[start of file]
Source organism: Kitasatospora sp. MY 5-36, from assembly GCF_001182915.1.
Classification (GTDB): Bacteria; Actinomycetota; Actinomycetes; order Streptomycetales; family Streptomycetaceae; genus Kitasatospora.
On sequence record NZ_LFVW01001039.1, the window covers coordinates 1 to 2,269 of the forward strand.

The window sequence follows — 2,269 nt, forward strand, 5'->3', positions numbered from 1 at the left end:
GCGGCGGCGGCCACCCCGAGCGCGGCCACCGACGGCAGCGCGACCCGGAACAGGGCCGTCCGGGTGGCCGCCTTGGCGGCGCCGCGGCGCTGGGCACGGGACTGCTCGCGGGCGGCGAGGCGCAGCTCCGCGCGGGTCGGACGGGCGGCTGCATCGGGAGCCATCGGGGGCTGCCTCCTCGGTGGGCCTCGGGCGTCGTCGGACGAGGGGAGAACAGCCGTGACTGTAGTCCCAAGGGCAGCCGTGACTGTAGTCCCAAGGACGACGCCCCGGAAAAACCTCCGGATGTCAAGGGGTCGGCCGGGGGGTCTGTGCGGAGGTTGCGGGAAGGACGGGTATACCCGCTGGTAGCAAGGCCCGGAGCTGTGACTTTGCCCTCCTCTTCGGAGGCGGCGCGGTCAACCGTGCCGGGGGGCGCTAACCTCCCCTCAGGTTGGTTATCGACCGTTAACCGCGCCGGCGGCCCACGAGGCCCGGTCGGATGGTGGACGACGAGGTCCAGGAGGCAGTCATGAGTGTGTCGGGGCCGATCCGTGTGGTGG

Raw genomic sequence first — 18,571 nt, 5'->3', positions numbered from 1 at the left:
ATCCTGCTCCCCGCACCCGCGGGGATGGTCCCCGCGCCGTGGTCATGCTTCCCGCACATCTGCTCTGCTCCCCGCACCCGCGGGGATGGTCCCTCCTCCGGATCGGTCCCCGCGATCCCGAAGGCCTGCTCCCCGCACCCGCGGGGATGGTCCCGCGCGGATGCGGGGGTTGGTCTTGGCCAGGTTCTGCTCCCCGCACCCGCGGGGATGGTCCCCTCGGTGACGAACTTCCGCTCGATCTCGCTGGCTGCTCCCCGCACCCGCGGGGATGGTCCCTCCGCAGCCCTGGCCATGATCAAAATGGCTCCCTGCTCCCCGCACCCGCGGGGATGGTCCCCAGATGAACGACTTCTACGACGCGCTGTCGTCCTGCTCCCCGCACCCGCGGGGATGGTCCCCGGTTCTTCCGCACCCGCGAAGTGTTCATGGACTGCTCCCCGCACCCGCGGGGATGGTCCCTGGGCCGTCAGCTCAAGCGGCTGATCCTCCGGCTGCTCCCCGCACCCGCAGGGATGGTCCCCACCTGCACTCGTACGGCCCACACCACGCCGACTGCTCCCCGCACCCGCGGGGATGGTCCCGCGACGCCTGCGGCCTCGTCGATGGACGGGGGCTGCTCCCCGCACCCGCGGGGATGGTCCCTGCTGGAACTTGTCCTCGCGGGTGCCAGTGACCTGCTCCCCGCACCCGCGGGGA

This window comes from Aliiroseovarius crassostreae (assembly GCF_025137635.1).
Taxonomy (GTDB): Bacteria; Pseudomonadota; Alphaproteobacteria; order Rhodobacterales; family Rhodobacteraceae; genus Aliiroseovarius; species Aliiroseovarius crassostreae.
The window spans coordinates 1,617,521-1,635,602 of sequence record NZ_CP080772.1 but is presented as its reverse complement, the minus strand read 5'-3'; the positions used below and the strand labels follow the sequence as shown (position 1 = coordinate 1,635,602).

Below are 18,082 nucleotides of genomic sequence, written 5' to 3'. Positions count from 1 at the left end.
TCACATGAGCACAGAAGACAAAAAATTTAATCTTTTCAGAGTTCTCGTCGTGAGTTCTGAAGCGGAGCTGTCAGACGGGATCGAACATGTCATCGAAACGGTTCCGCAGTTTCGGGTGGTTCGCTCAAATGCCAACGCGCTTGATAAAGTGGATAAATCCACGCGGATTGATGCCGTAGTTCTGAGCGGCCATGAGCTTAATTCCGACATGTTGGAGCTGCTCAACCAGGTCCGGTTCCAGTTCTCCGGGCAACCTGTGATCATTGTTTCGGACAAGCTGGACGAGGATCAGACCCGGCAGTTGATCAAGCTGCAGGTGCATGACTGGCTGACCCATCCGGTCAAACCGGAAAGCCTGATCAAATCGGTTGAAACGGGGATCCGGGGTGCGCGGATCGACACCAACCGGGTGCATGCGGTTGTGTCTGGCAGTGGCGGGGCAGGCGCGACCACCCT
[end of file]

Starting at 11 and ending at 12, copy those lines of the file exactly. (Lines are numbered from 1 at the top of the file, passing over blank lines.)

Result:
Below are 18,082 nucleotides of genomic sequence, written 5' to 3'. Positions count from 1 at the left end.
TCACATGAGCACAGAAGACAAAAAATTTAATCTTTTCAGAGTTCTCGTCGTGAGTTCTGAAGCGGAGCTGTCAGACGGGATCGAACATGTCATCGAAACGGTTCCGCAGTTTCGGGTGGTTCGCTCAAATGCCAACGCGCTTGATAAAGTGGATAAATCCACGCGGATTGATGCCGTAGTTCTGAGCGGCCATGAGCTTAATTCCGACATGTTGGAGCTGCTCAACCAGGTCCGGTTCCAGTTCTCCGGGCAACCTGTGATCATTGTTTCGGACAAGCTGGACGAGGATCAGACCCGGCAGTTGATCAAGCTGCAGGTGCATGACTGGCTGACCCATCCGGTCAAACCGGAAAGCCTGATCAAATCGGTTGAAACGGGGATCCGGGGTGCGCGGATCGACACCAACCGGGTGCATGCGGTTGTGTCTGGCAGTGGCGGGGCAGGCGCGACCACCCT